What is a happy man?
Are there really happy people on the face of the earth? The obvious answer
would be, yes. But, after relinquishing the outside appeal of a person and
looking at the true meaning inside you are posed with the question “Are
there really happy people, or is the world fake and materialistic.” This is
the concept that Thirteen Conversations About One Thing grasps very
well, sometimes in a very bizarre nature. This film reminded me of Ghost
World, you like it and it’s uncanny whereabouts, yet it is very
depressing. Why you like it, you don’t know; but this was certainly a
wonderful film, despite the solemn cover it possesses.
With all said and
done, this turns out to be an extremely intelligent movie to say the least;
as all of Matthew McConaughey’s choices turn out to be. The plot that
Thirteen Conversations About One Thing has is best explained as a
diversion of worlds. Even though simple at its roots, the story has logic
behind it with a very gripping climax. It is hard to talk about because of
the many different ways it can be interpreted. Just like in The Road to
Perdition you have to decide who the antagonists and protagonists are
for yourself, the person you are pulling for is determined by your
personality and way of thinking alone.
The director, Jill
Sprecher had a very unique way of using the camera. It had almost no motion,
wherever the actors moved there would be a new and completely still camera.
This wasn’t a big budget job or anything, but when I was watching it just
felt right. Even though the content of the movie was somewhat dreary and
depressing, the way the direction was done and everything was posed, it just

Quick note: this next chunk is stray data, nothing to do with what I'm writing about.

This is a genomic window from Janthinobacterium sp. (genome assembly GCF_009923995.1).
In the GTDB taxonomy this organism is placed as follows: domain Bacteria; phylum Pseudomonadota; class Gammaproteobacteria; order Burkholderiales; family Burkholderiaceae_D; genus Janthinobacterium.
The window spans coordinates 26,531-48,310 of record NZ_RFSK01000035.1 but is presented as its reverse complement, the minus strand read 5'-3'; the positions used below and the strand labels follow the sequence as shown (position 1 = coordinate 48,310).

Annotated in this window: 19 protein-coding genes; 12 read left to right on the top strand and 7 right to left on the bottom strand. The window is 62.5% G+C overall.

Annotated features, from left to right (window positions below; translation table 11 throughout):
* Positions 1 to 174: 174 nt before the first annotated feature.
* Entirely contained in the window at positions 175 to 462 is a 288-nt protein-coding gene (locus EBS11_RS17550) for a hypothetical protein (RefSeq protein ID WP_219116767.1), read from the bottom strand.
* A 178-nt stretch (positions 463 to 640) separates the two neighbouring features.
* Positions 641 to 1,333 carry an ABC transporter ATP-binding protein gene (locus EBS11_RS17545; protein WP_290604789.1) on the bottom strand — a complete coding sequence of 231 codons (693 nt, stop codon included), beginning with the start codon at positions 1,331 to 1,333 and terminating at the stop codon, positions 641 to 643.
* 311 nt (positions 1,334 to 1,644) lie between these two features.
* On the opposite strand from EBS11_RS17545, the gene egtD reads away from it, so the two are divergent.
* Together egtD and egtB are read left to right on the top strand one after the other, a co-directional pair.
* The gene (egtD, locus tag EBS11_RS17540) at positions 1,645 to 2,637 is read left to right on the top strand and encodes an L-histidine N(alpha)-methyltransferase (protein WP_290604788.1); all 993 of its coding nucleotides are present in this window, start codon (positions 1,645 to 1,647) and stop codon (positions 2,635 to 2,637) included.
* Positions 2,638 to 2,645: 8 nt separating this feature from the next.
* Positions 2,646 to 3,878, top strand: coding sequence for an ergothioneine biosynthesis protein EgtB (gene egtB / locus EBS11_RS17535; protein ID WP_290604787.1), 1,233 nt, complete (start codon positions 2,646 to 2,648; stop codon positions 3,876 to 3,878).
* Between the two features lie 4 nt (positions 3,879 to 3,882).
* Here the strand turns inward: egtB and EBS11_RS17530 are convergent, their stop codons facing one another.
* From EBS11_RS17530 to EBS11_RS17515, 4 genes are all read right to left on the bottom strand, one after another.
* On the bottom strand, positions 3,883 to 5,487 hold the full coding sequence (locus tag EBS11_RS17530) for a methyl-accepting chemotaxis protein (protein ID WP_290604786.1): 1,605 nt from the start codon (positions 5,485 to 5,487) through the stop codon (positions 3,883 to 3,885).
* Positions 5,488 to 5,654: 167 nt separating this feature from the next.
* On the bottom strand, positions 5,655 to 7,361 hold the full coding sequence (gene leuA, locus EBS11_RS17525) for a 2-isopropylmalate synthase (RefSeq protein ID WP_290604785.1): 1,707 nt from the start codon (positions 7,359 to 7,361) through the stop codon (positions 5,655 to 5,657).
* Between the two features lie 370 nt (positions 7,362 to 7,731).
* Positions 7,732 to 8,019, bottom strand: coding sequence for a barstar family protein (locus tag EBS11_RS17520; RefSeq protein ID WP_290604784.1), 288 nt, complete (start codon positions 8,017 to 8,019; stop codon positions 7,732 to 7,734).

made me feel good. This is an unexpectedly nice movie to watch at your
The other theatrically
pleasing aspect of Thirteen Conversations About One Thing that I
enjoyed was the incredibly well-done acting. This movie had some big names
for such a small release…When was the last time we saw Matthew McConaughey
in a film in fewer than five hundred theatres. I don’t think, ever. Even
though he was better overall in Frailty, he was very good here and better
suited for this role. John Tuturo made a stunning comeback from Mr. Deeds
(not that Adam Sandler movies should be well acted). And the best of
everyone was Alan Arkin, he put on a wonderful performance, and should be
remembered for this part.
Conversations About One Thing is a definite candidate for the best
movie of the year. With mind-blowing direction and camera work, great
acting, and undeniable intelligence it is a superior work. “What is a happy
man?” is for you to find out for yourself; for it is a crime to not see this
movie…There is an answer.
-Danny, Bucket Reviews
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